Tour de France: Peter Sagan earns his second Tour stage win
Peter Sagan followed up his first-stage victory on Sunday by winning the third stage of the Tour de France from Orchies to Boulogne-sur-Mer.
The Liquigas rider eased home in the final 100m to claim the 197km stage, which was marred by several crashes.
Team Sky's Kanstantsin Siutsou broke his leg in a crash and team-mate Bradley Wiggins was held up by another.
But the Briton did not lose any time and remains second overall, seven seconds behind Fabian Cancellara.
“Two stages is good for me and I want the green jersey in Paris now. That's my objective”
"It was tight at the end, with so many small, narrow roads," said Cancellara. "The team did a great job, but Sagan was just too quick.
"I'm happy to get through the stage without crashes and we have the yellow jersey. Wednesday is a sprint day so I hope I can defend the jersey."
Tuesday's 197km stage, which featured six categorised climbs, saw a number of crashes - one of which severely dented Wiggins' hopes of becoming the first Briton to win the yellow jersey.
The Olympic champion's Team Sky team-mate Siutsou was involved in a crash with 50km to go, forcing the Belarusian's withdrawal, the first of the tour. Sky later confirmed he had fractured his left tibia.
That means Wiggins has just six riders to support his title bid, excluding Mark Cavendish and Bernard Eisel who are unlikely to be in a position to help him towards the end of the three-week event.
"It's a setback, but not a devastating setback," said Team Sky principal Dave Brailsford. "He'a a very good climber so he can do that first part in the key mountain stages. But to be honest the climbing department, as it were, is probably where we're at our strongest.
"We've seen Peter Sagan so many times this year already with the amount of victories he has had. He came to the Tour as a man talked about as a real star of the future. There are no limits to what he can achieve and he's proving it already. He's the second youngest rider in the race. He's performing well and you'd hardly bet against him winning more stages and maybe even that green jersey."
"It's a real shame, but not the end of the world. It's like boxing - as long as you're still fighting you can knock the other fella out. That's the approach you've got to take to it."
Wiggins crossed the line around 30 seconds behind winner Sagan, but was awarded the same time because he was held up in a crash that occurred in the last 3km.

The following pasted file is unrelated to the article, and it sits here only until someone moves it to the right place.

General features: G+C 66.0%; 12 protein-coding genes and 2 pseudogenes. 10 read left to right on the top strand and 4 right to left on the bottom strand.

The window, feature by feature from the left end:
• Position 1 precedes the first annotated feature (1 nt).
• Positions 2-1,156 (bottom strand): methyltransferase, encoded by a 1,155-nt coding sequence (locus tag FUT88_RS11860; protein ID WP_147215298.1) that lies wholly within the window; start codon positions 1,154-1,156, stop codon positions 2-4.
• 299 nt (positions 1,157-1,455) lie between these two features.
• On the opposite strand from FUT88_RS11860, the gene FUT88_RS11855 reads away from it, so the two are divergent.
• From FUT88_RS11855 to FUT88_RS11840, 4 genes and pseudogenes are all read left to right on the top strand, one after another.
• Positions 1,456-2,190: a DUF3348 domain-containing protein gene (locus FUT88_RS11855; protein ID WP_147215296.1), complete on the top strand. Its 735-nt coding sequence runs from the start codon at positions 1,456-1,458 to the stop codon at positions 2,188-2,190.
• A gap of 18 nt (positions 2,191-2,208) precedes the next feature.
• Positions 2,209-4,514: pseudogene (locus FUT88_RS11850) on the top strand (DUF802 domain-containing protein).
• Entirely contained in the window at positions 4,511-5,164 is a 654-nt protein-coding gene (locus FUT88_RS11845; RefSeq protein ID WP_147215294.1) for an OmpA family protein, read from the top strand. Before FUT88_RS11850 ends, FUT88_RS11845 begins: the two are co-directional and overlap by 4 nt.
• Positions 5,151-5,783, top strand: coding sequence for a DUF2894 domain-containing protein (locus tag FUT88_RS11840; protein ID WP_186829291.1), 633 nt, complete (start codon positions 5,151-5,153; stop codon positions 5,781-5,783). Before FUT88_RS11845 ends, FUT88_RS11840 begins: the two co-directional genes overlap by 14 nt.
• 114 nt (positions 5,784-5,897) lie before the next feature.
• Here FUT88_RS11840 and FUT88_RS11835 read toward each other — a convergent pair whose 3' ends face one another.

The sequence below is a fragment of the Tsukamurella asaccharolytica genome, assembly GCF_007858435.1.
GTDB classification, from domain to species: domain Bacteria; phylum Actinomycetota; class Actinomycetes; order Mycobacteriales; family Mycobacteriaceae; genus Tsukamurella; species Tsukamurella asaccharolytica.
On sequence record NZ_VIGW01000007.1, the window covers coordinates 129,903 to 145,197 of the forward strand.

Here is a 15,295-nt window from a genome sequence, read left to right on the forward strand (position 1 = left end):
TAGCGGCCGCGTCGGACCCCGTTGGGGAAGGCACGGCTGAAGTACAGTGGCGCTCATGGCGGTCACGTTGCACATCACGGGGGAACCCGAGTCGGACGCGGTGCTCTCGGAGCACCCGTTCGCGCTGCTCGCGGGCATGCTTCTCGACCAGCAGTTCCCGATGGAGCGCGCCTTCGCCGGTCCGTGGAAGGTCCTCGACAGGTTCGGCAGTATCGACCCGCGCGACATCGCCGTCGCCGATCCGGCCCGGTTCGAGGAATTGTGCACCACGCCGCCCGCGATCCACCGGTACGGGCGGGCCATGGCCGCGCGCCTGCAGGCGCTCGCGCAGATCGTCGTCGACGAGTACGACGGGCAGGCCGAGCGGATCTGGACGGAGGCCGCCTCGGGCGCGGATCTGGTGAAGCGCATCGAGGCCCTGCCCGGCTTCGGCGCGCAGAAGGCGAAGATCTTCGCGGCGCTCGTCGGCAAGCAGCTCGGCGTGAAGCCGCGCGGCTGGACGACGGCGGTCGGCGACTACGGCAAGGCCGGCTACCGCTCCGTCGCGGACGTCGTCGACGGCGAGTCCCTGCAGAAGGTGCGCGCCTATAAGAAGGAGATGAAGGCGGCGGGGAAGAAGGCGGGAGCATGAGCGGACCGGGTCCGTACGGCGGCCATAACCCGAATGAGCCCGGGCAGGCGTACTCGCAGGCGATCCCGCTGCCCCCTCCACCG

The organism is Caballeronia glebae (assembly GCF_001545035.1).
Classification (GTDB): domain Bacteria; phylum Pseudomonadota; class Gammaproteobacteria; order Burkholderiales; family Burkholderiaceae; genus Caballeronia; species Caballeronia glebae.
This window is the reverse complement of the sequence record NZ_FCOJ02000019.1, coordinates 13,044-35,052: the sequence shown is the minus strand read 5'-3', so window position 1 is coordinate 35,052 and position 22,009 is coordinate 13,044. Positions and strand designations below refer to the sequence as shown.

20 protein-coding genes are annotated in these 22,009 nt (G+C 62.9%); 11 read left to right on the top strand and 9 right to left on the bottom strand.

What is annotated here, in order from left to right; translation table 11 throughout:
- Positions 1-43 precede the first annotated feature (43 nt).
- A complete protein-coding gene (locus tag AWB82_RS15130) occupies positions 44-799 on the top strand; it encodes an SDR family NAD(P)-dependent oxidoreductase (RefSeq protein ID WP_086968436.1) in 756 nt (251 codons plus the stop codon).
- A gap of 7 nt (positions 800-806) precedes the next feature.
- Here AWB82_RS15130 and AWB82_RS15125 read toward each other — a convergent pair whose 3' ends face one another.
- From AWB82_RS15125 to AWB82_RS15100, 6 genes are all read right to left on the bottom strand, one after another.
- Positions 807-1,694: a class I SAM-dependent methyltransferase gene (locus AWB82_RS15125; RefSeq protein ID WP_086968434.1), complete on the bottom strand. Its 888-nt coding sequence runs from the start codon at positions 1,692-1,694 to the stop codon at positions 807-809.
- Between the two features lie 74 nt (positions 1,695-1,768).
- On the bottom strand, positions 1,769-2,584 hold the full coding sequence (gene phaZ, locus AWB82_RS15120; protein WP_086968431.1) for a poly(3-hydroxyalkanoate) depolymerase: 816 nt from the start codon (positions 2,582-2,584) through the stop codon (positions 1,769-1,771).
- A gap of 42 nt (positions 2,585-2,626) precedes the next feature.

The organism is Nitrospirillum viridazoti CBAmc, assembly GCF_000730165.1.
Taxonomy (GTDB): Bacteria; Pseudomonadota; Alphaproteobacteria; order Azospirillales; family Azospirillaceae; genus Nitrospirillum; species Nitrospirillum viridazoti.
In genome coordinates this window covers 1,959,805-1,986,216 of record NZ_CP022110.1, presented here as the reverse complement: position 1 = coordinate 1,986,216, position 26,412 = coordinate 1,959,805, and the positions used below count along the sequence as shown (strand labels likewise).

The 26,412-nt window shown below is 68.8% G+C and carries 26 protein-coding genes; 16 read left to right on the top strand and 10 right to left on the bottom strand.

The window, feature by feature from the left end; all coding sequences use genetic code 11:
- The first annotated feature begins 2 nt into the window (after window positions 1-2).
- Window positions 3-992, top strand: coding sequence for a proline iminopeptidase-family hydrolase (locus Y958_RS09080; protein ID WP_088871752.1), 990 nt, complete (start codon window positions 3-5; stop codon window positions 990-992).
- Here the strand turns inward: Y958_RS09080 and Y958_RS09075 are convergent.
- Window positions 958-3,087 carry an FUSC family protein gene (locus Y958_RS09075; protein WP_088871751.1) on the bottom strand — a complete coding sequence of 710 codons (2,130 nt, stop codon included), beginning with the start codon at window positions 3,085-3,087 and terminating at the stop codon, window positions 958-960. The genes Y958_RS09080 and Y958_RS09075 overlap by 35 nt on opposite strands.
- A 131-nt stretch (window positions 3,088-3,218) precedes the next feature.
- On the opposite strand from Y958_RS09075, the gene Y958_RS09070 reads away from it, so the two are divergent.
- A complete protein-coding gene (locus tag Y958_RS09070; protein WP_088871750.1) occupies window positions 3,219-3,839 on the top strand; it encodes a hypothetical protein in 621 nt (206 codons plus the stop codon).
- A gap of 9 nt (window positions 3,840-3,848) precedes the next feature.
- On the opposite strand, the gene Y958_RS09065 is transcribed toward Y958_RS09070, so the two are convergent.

Another pile-up on the tight country roads of northern France saw Movistar's Jose Joaquin Rojas, who finished second in the points classification last year, withdraw.
Katusha's Giampaolo Caruso suffered injuries when he fell while Australian champion Simon Gerrans of Orica-GreenEdge was flung over his handlebars and into a fence after he hit a bike lying on the ground.
Polka dot jersey holder Michael Morkov was involved in a breakaway for the third time in as many stages when he went clear with Andriy Grivko, Giovanni Bernaudeau, Ruben Perez and Sebastien Minard.
The five men got picked off by the bunch, with Grivko holding out until 7km to the finish, before Frenchman Sylvain Chavanel launched an attack of his own on the descent of the penultimate climb.
But the Frenchman ran out of steam and was caught by a fast moving peloton, with Wiggins, reigning champion Cadel Evans and Sagan all in contention.
A crash within sight of the line saw Wiggins get trapped as a group of 20 riders went clear and it was Sagan, making his Tour debut, who pushed clear for victory.
"Two stages is good for me and I want the green jersey in Paris now," said Sagan. "That's my objective."
Team Sky's Edvald Boasson Hagen finished one second behind in second place, with Peter Velits of Omega Pharma-QuickStep completing the top three and Evans in sixth.
Wednesday's fourth stage is a 214km ride from Abbeville to Rouen.
Stage three result:
1. Peter Sagan (Svk) 4hrs 42mins 58secs
2. Edvald Boasson Hagen (Nor) @ 1"
3. Peter Velits (Svk) - same time
4. Fabian Cancellara (Sui) - same time
5. Michael Albasini (Sui) - same time
1 Fabian Cancellara (Swi) RadioShack - 14hrs 45mins 30secs
2 Bradley Wiggins (GB) Team Sky - @ 07"
3 Sylvain Chavanel (Fra) Omega Pharma - same time
4 Tejay Van Garderen (US) BMC Racing - @ 10"
5 Edvald Boasson Hagen (Nor) Team Sky - @ 11"